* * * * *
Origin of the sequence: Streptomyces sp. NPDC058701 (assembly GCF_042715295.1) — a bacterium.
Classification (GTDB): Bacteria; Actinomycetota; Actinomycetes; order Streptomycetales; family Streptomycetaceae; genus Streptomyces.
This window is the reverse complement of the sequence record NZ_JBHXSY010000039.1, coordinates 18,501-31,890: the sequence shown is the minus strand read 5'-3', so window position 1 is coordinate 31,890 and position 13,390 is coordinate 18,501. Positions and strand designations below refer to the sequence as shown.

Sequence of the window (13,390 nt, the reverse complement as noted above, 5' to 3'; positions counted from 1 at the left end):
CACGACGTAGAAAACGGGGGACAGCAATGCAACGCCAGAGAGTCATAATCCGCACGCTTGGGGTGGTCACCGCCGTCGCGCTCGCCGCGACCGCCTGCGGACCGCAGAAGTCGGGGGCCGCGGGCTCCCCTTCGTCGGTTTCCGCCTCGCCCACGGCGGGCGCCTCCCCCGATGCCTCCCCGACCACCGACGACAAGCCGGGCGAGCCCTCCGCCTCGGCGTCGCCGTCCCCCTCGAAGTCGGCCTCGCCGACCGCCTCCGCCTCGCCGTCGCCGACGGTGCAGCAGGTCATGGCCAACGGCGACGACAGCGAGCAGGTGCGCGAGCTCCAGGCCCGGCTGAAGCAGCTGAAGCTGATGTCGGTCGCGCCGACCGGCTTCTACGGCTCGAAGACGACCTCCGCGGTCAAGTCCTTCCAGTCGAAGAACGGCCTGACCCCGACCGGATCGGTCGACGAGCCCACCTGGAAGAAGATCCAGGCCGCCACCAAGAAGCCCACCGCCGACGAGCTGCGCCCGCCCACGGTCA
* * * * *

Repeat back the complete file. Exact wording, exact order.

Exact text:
Origin of the sequence: Streptomyces sp. NPDC058701 (assembly GCF_042715295.1) — a bacterium.
Classification (GTDB): Bacteria; Actinomycetota; Actinomycetes; order Streptomycetales; family Streptomycetaceae; genus Streptomyces.
This window is the reverse complement of the sequence record NZ_JBHXSY010000039.1, coordinates 18,501-31,890: the sequence shown is the minus strand read 5'-3', so window position 1 is coordinate 31,890 and position 13,390 is coordinate 18,501. Positions and strand designations below refer to the sequence as shown.

Sequence of the window (13,390 nt, the reverse complement as noted above, 5' to 3'; positions counted from 1 at the left end):
CACGACGTAGAAAACGGGGGACAGCAATGCAACGCCAGAGAGTCATAATCCGCACGCTTGGGGTGGTCACCGCCGTCGCGCTCGCCGCGACCGCCTGCGGACCGCAGAAGTCGGGGGCCGCGGGCTCCCCTTCGTCGGTTTCCGCCTCGCCCACGGCGGGCGCCTCCCCCGATGCCTCCCCGACCACCGACGACAAGCCGGGCGAGCCCTCCGCCTCGGCGTCGCCGTCCCCCTCGAAGTCGGCCTCGCCGACCGCCTCCGCCTCGCCGTCGCCGACGGTGCAGCAGGTCATGGCCAACGGCGACGACAGCGAGCAGGTGCGCGAGCTCCAGGCCCGGCTGAAGCAGCTGAAGCTGATGTCGGTCGCGCCGACCGGCTTCTACGGCTCGAAGACGACCTCCGCGGTCAAGTCCTTCCAGTCGAAGAACGGCCTGACCCCGACCGGATCGGTCGACGAGCCCACCTGGAAGAAGATCCAGGCCGCCACCAAGAAGCCCACCGCCGACGAGCTGCGCCCGCCCACGGTCA